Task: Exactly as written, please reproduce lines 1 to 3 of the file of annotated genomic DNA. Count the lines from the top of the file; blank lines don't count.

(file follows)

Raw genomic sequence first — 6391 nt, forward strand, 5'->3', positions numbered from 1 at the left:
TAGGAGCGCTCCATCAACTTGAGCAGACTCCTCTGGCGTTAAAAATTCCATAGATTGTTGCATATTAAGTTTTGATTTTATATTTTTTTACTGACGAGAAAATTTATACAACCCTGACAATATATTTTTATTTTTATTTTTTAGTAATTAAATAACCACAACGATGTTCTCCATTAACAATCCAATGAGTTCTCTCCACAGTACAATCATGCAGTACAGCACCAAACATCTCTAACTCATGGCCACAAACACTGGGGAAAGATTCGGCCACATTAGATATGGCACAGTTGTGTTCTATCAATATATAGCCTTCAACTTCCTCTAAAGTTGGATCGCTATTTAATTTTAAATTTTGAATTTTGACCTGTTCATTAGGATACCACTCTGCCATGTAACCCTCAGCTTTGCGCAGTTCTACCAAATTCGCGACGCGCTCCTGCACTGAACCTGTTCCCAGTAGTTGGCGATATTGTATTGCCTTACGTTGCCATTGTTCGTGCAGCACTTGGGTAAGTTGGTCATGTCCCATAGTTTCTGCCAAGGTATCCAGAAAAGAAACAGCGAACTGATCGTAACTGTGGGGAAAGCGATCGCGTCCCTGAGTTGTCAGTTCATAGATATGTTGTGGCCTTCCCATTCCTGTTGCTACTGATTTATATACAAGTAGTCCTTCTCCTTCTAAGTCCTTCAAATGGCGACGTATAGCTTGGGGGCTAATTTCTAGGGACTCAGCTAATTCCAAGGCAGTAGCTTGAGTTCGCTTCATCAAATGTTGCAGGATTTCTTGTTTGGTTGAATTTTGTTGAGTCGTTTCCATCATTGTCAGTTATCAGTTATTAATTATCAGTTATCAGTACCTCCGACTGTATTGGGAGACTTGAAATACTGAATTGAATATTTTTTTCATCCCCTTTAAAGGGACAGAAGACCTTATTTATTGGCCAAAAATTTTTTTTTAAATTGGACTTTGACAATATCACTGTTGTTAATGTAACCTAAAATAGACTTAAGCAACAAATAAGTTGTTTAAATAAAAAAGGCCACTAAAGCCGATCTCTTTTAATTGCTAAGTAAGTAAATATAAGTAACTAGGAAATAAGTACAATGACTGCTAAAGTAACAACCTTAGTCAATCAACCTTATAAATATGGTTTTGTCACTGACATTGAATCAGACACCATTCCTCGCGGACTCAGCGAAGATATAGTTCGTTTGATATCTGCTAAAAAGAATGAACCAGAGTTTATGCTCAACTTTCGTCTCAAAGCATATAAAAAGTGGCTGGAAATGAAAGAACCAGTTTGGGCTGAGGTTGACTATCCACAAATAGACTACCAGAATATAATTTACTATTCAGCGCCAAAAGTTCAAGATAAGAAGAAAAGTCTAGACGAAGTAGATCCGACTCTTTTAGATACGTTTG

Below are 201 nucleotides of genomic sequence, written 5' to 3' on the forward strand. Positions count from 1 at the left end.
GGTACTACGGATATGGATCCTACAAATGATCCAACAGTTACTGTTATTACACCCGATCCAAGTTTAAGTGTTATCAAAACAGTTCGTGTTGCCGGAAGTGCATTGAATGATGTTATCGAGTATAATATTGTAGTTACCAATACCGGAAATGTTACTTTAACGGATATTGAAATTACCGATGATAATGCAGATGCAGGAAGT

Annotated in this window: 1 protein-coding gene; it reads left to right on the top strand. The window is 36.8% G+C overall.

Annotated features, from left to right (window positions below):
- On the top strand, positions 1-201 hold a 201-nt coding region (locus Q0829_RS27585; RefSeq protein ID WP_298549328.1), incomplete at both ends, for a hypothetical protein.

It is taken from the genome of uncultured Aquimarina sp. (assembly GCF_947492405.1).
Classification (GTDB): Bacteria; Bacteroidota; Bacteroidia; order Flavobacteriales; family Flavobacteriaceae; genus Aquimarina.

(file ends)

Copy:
Raw genomic sequence first — 6391 nt, forward strand, 5'->3', positions numbered from 1 at the left:
TAGGAGCGCTCCATCAACTTGAGCAGACTCCTCTGGCGTTAAAAATTCCATAGATTGTTGCATATTAAGTTTTGATTTTATATTTTTTTACTGACGAGAAAATTTATACAACCCTGACAATATATTTTTATTTTTATTTTTTAGTAATTAAATAACCACAACGATGTTCTCCATTAACAATCCAATGAGTTCTCTCCACAGTACAATCATGCAGTACAGCACCAAACATCTCTAACTCATGGCCACAAACACTGGGGAAAGATTCGGCCACATTAGATATGGCACAGTTGTGTTCTATCAATATATAGCCTTCAACTTCCTCTAAAGTTGGATCGCTATTTAATTTTAAATTTTGAATTTTGACCTGTTCATTAGGATACCACTCTGCCATGTAACCCTCAGCTTTGCGCAGTTCTACCAAATTCGCGACGCGCTCCTGCACTGAACCTGTTCCCAGTAGTTGGCGATATTGTATTGCCTTACGTTGCCATTGTTCGTGCAGCACTTGGGTAAGTTGGTCATGTCCCATAGTTTCTGCCAAGGTATCCAGAAAAGAAACAGCGAACTGATCGTAACTGTGGGGAAAGCGATCGCGTCCCTGAGTTGTCAGTTCATAGATATGTTGTGGCCTTCCCATTCCTGTTGCTACTGATTTATATACAAGTAGTCCTTCTCCTTCTAAGTCCTTCAAATGGCGACGTATAGCTTGGGGGCTAATTTCTAGGGACTCAGCTAATTCCAAGGCAGTAGCTTGAGTTCGCTTCATCAAATGTTGCAGGATTTCTTGTTTGGTTGAATTTTGTTGAGTCGTTTCCATCATTGTCAGTTATCAGTTATTAATTATCAGTTATCAGTACCTCCGACTGTATTGGGAGACTTGAAATACTGAATTGAATATTTTTTTCATCCCCTTTAAAGGGACAGAAGACCTTATTTATTGGCCAAAAATTTTTTTTTAAATTGGACTTTGACAATATCACTGTTGTTAATGTAACCTAAAATAGACTTAAGCAACAAATAAGTTGTTTAAATAAAAAAGGCCACTAAAGCCGATCTCTTTTAATTGCTAAGTAAGTAAATATAAGTAACTAGGAAATAAGTACAATGACTGCTAAAGTAACAACCTTAGTCAATCAACCTTATAAATATGGTTTTGTCACTGACATTGAATCAGACACCATTCCTCGCGGACTCAGCGAAGATATAGTTCGTTTGATATCTGCTAAAAAGAATGAACCAGAGTTTATGCTCAACTTTCGTCTCAAAGCATATAAAAAGTGGCTGGAAATGAAAGAACCAGTTTGGGCTGAGGTTGACTATCCACAAATAGACTACCAGAATATAATTTACTATTCAGCGCCAAAAGTTCAAGATAAGAAGAAAAGTCTAGACGAAGTAGATCCGACTCTTTTAGATACGTTTG

Below are 201 nucleotides of genomic sequence, written 5' to 3' on the forward strand. Positions count from 1 at the left end.